HTA Middle School students looked at existing dog bandana sizes and found that most had a height-to-length ratio of 1:3. They also found out that dogs wearing bandanas were more likely to get adopted. Students then chose their own fabric and by using proportions, calculated how the dimensions of the bandana. They drew their bandanas to scale on paper, indicated the scale, and found the area to determine the minimum amount of fabric needed for their pattern. Lastly, they found out how much their final product deviated from their plan by calculating the percent change of the dimensions. After learning how to hand stitch, the students sewed some final touches on their dog bandanas, making them ready to be delivered to local animal shelters. What a way to review the concepts of proportions, scaling, percent of change, and area of figures!
“I believe in taking a hands-on approach to learning. The students really enjoyed this project because they were able to apply various different math concepts that they knew but also learn a new skill- sewing, “ says HTA teacher, Jackie Vallejo-San Agustin.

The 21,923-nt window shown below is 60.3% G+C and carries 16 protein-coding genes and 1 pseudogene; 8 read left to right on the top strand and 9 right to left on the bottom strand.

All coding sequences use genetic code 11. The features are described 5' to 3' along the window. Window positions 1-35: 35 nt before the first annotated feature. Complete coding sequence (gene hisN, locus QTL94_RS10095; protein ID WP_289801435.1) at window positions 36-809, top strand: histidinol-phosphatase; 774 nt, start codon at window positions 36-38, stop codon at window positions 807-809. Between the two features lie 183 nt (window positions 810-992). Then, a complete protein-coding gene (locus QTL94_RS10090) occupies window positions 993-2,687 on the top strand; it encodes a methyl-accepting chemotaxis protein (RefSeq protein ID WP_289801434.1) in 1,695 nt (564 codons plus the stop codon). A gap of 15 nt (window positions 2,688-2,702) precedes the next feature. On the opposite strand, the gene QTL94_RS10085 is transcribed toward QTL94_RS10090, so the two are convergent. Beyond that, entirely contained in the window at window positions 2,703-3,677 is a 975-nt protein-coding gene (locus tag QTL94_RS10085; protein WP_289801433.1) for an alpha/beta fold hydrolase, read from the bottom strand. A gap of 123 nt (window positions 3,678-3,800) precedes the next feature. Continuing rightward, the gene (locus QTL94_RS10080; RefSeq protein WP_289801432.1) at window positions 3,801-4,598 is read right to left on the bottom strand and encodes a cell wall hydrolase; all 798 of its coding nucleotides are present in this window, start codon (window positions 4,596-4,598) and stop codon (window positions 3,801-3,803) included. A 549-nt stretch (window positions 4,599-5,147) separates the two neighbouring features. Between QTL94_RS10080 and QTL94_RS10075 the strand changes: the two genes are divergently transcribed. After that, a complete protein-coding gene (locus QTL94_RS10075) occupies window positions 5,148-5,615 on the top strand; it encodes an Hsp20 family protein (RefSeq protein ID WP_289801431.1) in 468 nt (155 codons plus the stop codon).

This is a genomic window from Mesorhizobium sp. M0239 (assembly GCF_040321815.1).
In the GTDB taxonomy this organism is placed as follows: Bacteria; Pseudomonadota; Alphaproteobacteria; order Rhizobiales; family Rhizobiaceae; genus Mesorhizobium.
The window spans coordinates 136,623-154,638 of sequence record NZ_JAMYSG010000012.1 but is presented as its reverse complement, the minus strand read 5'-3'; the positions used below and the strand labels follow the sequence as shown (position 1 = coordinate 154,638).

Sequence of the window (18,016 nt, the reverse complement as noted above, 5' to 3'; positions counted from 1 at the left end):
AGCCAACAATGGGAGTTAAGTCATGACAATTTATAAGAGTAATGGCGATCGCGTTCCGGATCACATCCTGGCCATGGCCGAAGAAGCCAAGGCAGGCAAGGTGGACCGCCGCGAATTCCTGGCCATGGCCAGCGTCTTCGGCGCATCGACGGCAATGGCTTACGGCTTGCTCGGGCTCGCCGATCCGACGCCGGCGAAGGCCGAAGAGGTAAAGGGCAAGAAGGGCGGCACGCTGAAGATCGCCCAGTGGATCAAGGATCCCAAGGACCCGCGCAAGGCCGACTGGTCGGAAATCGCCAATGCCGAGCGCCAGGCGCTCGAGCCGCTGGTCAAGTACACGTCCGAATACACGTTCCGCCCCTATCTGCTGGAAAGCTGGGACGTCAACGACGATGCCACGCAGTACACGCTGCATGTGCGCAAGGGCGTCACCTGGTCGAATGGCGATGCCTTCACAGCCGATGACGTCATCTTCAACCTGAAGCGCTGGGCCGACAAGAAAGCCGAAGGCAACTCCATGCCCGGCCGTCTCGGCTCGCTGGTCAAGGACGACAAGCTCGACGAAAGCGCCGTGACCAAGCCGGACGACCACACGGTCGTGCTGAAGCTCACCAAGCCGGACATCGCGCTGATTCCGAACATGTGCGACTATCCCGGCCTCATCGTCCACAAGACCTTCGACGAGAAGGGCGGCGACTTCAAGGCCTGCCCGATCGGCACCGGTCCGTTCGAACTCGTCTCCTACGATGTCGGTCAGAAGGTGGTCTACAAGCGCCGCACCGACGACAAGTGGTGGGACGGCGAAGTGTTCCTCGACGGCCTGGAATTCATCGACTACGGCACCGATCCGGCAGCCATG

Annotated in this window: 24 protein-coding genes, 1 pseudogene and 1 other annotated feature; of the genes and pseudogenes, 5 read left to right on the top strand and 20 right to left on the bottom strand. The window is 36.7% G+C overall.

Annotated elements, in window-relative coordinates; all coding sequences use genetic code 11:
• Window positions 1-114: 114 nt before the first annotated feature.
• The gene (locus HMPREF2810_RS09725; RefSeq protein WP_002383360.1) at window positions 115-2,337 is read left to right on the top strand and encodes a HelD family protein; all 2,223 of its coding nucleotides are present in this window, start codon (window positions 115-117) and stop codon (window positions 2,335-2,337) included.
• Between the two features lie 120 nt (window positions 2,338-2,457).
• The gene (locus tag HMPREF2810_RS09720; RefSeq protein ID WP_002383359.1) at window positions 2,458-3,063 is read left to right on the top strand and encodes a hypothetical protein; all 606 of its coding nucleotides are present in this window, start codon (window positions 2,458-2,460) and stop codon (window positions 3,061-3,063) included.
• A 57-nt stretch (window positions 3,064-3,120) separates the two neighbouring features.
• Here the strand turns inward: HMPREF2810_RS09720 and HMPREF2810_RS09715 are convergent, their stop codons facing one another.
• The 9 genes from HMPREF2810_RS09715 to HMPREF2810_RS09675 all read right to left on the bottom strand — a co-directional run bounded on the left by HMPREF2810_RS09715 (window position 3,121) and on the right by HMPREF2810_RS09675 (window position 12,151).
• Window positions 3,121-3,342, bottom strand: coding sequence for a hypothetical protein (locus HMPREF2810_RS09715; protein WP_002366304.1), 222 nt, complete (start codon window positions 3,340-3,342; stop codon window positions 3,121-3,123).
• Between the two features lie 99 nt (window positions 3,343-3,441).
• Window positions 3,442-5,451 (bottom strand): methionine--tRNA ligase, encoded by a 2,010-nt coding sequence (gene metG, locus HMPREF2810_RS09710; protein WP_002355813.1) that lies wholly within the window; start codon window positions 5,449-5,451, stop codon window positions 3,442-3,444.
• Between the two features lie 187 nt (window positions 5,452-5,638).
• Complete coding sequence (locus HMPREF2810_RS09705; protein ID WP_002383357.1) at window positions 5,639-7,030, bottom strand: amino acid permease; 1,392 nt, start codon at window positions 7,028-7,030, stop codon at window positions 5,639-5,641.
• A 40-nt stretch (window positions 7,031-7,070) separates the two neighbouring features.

Through this project, HTA students are truly applying the school’s core values of collaboration, critical thinking, communication, creativity, and character. “Making concepts relevant to the real-world and allowing the students to display creativity in their work are effective teaching strategies,” says Leigh Fitzgerald, HTA’s Executive Director. Fitzgerald continues, “I am always proud to see young people making a positive impact on their community as well.
Hawaii Technology Academy is a tuition-free public charter school, with students in grades K-12 across the state. HTA’s blended learning model empowers students to succeed through face-to-face instruction, virtual instruction, and independent learning. To learn more about the future of learning, please visit myhta.org.